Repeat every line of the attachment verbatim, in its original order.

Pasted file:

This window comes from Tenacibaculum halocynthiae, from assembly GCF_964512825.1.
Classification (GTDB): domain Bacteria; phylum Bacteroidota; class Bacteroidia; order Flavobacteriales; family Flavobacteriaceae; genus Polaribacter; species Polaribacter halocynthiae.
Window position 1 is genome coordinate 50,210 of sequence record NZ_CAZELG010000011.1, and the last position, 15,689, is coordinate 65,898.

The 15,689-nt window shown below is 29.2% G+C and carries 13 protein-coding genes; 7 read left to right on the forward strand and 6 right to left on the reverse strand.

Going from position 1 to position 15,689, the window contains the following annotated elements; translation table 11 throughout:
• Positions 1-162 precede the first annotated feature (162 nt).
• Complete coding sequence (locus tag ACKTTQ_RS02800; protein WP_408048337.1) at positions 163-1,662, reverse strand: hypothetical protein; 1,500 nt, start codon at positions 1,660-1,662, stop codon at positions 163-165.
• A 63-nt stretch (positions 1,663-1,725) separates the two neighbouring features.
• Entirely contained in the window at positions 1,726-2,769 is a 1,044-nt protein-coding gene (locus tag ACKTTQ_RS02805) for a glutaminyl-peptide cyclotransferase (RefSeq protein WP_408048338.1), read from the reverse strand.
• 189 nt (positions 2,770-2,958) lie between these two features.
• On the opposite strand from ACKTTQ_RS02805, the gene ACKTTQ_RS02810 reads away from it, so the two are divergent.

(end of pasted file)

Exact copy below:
This window comes from Tenacibaculum halocynthiae, from assembly GCF_964512825.1.
Classification (GTDB): domain Bacteria; phylum Bacteroidota; class Bacteroidia; order Flavobacteriales; family Flavobacteriaceae; genus Polaribacter; species Polaribacter halocynthiae.
Window position 1 is genome coordinate 50,210 of sequence record NZ_CAZELG010000011.1, and the last position, 15,689, is coordinate 65,898.

The 15,689-nt window shown below is 29.2% G+C and carries 13 protein-coding genes; 7 read left to right on the forward strand and 6 right to left on the reverse strand.

Going from position 1 to position 15,689, the window contains the following annotated elements; translation table 11 throughout:
• Positions 1-162 precede the first annotated feature (162 nt).
• Complete coding sequence (locus tag ACKTTQ_RS02800; protein WP_408048337.1) at positions 163-1,662, reverse strand: hypothetical protein; 1,500 nt, start codon at positions 1,660-1,662, stop codon at positions 163-165.
• A 63-nt stretch (positions 1,663-1,725) separates the two neighbouring features.
• Entirely contained in the window at positions 1,726-2,769 is a 1,044-nt protein-coding gene (locus tag ACKTTQ_RS02805) for a glutaminyl-peptide cyclotransferase (RefSeq protein WP_408048338.1), read from the reverse strand.
• 189 nt (positions 2,770-2,958) lie between these two features.
• On the opposite strand from ACKTTQ_RS02805, the gene ACKTTQ_RS02810 reads away from it, so the two are divergent.